Findings for more than 200 countries to be available to stakeholders globally
Contact: Steven Lee, 210-450-3823, firstname.lastname@example.org
SAN ANTONIO – Persons aged 70 years or more worldwide were found to live more than two years longer in 2019 than in 1990, with increases in almost all of more than 200 countries, according to a landmark study just released.
However, disability rates of that population were constant over that period, suggesting a need to enhance public health and intervention programs to improve well-being among older adults.
Those results highlighted the study co-led by Georgios A. Kotsakis, DDS, MS, associate professor of periodontics at The University of Texas Health Science Center at San Antonio (UT Health San Antonio), with a team from the University of Washington. Importantly, their findings will be available to key stakeholders, such as the World Health Organization and local governments to update life expectancy per gender in each country of the world.
The team included nearly 400 epidemiologists who participated in the effort with the “Global Burden of Diseases Ageing” group, an international research consortium, to capture the first global burden of aging on population health. Their study, funded by the Bill and Melinda Gates Foundation and the National Institute on Aging through a grant awarded to Dr. Kotsakis, was published March 10 in the medical journal, The BMJ.
“We provided global and country-specific estimates for more than 200 countries on life expectancy and the main causes of disability in older adults worldwide in this study,” Dr. Kotsakis said.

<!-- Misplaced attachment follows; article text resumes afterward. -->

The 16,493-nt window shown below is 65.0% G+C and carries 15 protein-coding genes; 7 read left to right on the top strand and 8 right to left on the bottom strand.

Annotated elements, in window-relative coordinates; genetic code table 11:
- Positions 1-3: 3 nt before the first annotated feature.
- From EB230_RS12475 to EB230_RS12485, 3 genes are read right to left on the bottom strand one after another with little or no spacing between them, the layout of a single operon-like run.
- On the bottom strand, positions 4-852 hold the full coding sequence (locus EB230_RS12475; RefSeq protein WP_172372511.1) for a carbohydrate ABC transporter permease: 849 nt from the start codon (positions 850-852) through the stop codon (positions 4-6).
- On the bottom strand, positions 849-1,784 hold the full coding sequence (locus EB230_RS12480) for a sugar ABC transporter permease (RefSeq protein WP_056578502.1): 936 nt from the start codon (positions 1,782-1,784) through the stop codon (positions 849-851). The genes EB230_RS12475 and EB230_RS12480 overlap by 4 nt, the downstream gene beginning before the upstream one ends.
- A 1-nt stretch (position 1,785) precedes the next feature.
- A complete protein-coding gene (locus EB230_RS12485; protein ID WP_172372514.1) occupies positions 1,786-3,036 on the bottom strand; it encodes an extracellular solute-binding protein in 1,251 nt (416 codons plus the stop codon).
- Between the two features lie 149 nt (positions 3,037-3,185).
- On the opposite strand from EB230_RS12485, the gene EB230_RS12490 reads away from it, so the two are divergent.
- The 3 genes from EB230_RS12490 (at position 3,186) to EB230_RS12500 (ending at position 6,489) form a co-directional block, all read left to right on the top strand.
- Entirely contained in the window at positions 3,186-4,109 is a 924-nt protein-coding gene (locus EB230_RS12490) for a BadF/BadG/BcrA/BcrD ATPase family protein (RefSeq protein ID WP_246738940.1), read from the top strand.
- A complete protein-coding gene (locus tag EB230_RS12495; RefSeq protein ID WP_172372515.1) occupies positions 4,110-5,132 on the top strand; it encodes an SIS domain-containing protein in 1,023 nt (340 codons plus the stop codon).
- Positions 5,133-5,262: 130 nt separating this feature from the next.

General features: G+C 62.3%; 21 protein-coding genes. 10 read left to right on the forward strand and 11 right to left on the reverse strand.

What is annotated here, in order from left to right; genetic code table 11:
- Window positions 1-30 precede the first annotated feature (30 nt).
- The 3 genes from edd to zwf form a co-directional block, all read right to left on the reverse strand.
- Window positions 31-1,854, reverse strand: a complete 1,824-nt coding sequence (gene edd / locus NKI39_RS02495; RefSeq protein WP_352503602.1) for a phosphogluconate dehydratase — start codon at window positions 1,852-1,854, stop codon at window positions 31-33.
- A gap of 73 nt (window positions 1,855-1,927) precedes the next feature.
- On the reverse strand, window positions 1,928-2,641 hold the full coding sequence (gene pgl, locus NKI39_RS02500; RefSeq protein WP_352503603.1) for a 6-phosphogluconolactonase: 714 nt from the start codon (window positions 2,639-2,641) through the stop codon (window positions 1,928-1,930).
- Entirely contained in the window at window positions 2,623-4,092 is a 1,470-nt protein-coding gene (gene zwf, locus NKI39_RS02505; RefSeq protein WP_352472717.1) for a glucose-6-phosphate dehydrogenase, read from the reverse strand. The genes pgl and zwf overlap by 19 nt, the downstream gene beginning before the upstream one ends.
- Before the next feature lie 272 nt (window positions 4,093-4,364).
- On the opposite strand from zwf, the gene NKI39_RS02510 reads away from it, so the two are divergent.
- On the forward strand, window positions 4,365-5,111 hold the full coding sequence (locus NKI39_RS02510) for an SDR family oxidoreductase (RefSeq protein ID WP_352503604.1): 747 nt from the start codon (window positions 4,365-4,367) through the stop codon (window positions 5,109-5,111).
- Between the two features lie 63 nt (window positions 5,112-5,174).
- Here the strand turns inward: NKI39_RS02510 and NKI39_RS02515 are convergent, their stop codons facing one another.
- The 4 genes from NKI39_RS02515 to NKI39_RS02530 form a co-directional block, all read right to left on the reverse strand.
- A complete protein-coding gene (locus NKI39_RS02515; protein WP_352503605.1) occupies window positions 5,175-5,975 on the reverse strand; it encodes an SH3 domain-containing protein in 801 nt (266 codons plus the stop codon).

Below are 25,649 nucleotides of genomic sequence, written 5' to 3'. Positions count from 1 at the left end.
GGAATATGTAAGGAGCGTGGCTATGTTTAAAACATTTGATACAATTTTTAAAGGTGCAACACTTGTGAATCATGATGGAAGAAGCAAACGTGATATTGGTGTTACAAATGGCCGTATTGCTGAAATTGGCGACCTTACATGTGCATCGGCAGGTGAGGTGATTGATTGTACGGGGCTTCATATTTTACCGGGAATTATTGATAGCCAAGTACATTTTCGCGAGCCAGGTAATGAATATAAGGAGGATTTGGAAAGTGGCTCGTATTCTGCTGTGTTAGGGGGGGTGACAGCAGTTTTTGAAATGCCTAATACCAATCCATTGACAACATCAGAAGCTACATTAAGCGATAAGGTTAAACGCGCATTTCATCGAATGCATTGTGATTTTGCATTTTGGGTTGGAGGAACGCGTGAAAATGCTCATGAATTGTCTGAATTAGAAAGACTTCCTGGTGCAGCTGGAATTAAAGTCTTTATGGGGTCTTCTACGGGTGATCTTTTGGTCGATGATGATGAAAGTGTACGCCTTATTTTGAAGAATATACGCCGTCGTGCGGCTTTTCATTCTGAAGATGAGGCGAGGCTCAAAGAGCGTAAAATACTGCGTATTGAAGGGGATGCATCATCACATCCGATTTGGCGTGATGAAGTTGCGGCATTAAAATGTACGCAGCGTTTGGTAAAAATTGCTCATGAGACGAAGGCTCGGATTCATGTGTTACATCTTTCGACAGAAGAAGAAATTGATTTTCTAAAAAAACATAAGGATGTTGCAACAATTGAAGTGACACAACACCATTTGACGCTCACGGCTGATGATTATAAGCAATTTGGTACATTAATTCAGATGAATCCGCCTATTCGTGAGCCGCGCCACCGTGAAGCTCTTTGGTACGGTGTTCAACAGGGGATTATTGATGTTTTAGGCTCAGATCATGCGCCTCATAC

“With the global population experiencing extra years of life, the health and well-being of older adults is critical so that they can continue to be actively engaged in society,” he said. “However, if added years are spent in poor health, health systems will face increased health care expenses due to increased demand.”
While it’s generally accepted that the global population is living longer, and aging differently, global epidemiological data on the burden of diseases in persons aged 70 or more had been lacking.
The new study found that adults in that age group lived substantially longer in 2019 than in 1990 primarily because of decreases in death due to cardiovascular diseases and chronic respiratory diseases. However, the researchers attribute the flat line in disability rates over that time to functional decline, injuries due to falls, hearing loss and back pain.
The study calls for global monitoring of mortality and morbidity risk factors in order to sustain advanced research and health policy among older adults.
Persons aged 70 or more living in high-income countries and regions with better health care access and quality were found to experience the highest life expectancy and healthy life expectancy.
So, the researchers called for targeted strategies for countries with lower sociodemographic development and health care quality, aimed particularly at functional ability, sensory organ deficits, symptoms of pain and unintentional falls.
Programs need to address country-specific sociodemographic and cultural development because universal plans might be inefficient, the researchers concluded, adding that public health strategies will require a coherent aging health policy and consistent collaboration.
The study could serve as a healthy aging benchmark for countries working to focus aging policies on key risk factors and determinants, improve health care access and quality, and lower health care costs.
For his part, Dr. Kotsakis hopes the work strengthens global and public health research and funding, as well as the importance of oral health as a critical component of healthy aging.
Global, regional, and national burden of diseases and injuries for adults 70 years and older: systematic analysis for the Global Burden of Disease 2019 Study
Study authors: “GBD 2019 Ageing Collaborators”
First published: March 10, 2022, The BMJ
Link to study article HERE.
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